Guests are more likely to admit taking items that are customarily thought of as complimentary such as toiletries or stationery. However it seems some travellers feel that the towels, light bulbs and batteries they find in their rooms are free for the taking as well.
While two-thirds (65 per cent) of global travellers and 58 per cent of Indian travellers admit to taking something from a hotel following their stay, with toiletries being the most popular pilfered items, three in five (59 per cent) global hoteliers and 61 per cent of Indian hotel owners report that their guests often take a variety of items when they leave.
The TripBarometer Truth in Travel survey has revealed several discrepancies between what travellers say they take, compared to what hoteliers report missing from hotel rooms once guests depart.
Despite only 7 per cent of global travellers saying they have taken towels from hotel rooms, an alarming 1 in 4 hoteliers report towels going missing following a guest’s stay.
Some travellers have peculiar ideas about what makes a good travel memento – 1 in 10 hoteliers report clothes hangers going missing and 7 per cent have found the batteries removed from TV remote controls after guests check out.
“If it’s free, it’s for me”
When it comes to the key motivators for choosing an accommodation, travellers around the world love a freebie. Over the past year, traveller interest in complimentary amenities has gone up, reinforcing the idea that one of the best ways for hoteliers to entice guests is to offer free services as part of the daily rate.
“Culture vulture” or “creature comforts”?
According to the survey, global travellers would like to experience things that are unique to a destination or culture, with 38 per cent saying they want to explore another culture, 20 per cent wanting to explore new food and 30 per cent looking to experience something specific to the destination. However, when it comes to choosing a place to stay, travellers want their accommodation to offer amenities that make them feel at home, such as ‘TV or film choices in their own language’ (31 per cent) and ‘food from their own country’ (27 per cent).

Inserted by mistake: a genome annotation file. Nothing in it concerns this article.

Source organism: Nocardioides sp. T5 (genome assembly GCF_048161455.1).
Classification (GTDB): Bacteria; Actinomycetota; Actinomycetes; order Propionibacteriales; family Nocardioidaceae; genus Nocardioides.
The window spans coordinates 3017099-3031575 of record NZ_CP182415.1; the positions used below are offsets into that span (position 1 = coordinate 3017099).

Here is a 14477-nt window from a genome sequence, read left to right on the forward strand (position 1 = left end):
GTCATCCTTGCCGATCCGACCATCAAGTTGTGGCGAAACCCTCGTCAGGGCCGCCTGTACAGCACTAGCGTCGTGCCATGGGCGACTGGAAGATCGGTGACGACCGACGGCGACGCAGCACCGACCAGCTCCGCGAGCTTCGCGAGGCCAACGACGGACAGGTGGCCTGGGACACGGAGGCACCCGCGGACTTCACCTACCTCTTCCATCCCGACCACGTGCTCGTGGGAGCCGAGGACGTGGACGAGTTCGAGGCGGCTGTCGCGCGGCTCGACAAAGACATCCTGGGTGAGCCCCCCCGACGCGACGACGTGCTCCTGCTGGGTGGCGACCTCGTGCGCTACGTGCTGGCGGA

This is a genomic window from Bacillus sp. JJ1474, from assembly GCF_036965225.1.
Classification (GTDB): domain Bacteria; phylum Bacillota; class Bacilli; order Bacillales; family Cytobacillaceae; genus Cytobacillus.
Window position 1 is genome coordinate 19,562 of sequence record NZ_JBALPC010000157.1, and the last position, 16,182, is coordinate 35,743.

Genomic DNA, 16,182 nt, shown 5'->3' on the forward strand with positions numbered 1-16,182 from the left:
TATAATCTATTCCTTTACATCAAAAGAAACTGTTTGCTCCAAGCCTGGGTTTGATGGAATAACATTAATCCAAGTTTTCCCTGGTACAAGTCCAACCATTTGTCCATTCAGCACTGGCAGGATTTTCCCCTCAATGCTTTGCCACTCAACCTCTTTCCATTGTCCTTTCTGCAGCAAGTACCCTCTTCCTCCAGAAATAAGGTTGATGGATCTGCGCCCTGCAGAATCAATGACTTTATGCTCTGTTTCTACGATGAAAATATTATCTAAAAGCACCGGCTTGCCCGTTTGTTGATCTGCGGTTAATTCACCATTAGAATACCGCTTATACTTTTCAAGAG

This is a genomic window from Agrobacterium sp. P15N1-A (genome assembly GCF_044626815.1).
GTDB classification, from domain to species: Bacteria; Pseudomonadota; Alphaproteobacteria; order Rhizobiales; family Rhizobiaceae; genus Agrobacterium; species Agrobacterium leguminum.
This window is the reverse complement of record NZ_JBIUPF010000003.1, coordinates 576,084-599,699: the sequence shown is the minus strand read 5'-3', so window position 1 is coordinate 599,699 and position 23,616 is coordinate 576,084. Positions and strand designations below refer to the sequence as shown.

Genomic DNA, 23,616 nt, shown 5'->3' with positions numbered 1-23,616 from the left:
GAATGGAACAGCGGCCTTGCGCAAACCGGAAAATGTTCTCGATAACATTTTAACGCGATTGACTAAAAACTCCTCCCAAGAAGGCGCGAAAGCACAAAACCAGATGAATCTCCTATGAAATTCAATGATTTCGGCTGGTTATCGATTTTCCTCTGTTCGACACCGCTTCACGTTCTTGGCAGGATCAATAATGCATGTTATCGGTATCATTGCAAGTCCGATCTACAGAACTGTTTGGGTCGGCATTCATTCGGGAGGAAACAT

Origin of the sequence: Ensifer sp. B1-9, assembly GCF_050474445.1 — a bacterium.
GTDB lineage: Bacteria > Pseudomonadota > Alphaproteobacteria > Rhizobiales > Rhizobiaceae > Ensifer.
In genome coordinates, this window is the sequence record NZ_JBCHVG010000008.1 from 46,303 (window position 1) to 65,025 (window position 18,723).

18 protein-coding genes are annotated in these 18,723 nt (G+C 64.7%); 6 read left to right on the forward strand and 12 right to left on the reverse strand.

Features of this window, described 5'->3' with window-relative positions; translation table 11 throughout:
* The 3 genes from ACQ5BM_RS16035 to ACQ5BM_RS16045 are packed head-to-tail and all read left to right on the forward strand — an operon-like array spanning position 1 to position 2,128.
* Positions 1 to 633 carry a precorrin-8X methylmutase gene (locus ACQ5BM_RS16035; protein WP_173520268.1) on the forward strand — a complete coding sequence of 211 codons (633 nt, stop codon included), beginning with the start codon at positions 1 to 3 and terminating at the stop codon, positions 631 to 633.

Indians are especially keen on food from their own country with over half (53 per cent) stating they would expect their hotel to offer this as an option. They do seem more genuinely enthusiastic about the local culture than the global average however, with 41 per cent stating this as their primary reason for visiting a new destination followed by the desire to try new food (22 per cent).
And hotels are answering the call! As a result of increasing numbers of guests from various destinations around the world, hoteliers have already, or are planning to, put in place a number of measures to address the needs of international visitors. Fifty four percent of global hotel respondents provide, or plan to provide TV or film selections in foreign languages and 51 per cent include, or plan to include international food choices on their menus.